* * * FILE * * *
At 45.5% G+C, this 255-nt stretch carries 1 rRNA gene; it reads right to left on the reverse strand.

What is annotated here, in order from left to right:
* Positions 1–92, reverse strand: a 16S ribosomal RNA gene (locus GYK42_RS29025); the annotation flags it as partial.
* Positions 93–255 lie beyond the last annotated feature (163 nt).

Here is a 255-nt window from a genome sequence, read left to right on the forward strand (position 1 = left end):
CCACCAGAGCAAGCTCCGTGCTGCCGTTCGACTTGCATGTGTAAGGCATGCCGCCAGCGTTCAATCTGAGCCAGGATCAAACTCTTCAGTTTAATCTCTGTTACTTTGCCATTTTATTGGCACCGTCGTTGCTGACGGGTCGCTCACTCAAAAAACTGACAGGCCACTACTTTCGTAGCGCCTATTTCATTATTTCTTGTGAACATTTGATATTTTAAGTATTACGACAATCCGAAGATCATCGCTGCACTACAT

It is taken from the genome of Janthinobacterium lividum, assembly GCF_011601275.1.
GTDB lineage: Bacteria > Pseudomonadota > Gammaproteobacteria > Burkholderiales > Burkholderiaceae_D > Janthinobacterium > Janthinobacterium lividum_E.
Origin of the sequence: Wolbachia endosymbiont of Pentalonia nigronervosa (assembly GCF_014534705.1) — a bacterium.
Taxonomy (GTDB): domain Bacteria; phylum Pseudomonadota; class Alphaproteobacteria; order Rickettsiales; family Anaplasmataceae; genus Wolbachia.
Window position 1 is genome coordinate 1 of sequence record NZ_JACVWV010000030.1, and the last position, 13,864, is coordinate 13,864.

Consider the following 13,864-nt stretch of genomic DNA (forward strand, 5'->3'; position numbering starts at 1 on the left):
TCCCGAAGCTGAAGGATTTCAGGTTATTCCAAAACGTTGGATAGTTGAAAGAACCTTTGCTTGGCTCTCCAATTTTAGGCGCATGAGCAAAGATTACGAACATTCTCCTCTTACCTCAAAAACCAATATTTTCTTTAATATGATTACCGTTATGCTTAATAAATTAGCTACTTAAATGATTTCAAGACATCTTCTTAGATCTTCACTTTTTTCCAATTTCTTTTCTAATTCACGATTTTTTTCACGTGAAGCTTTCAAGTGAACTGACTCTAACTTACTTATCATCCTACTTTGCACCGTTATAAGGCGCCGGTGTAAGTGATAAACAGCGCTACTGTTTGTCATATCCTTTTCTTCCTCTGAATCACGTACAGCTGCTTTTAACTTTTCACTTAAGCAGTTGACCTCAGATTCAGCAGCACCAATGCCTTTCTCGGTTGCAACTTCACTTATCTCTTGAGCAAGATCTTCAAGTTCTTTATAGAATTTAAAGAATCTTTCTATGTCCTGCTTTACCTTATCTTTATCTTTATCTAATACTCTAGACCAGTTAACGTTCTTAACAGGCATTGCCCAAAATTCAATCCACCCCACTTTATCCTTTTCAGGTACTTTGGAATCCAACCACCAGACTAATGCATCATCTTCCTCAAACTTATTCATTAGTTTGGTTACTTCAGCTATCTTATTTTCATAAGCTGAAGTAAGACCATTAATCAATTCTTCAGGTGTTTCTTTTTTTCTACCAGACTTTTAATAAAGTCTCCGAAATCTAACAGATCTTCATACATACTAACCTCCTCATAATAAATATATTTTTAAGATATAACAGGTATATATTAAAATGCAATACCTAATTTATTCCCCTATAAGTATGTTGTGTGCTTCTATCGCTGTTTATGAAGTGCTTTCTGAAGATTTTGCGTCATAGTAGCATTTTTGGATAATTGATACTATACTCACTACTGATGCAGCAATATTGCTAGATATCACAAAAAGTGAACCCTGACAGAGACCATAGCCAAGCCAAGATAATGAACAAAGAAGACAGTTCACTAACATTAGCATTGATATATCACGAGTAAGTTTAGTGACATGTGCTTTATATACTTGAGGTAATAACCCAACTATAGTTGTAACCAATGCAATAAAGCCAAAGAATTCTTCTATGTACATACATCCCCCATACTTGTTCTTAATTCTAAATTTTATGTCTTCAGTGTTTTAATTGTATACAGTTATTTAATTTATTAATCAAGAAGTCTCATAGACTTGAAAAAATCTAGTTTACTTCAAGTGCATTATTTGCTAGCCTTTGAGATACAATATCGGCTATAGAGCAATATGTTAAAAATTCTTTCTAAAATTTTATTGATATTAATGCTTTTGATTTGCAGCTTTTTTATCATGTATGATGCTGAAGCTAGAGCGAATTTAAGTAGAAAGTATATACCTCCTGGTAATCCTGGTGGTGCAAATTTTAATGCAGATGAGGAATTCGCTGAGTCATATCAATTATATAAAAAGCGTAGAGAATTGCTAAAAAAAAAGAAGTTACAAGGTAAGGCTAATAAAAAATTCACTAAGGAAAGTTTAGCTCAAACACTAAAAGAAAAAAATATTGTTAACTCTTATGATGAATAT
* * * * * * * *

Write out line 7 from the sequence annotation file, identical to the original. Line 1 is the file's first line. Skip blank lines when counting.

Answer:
It is taken from the genome of Janthinobacterium lividum, assembly GCF_011601275.1.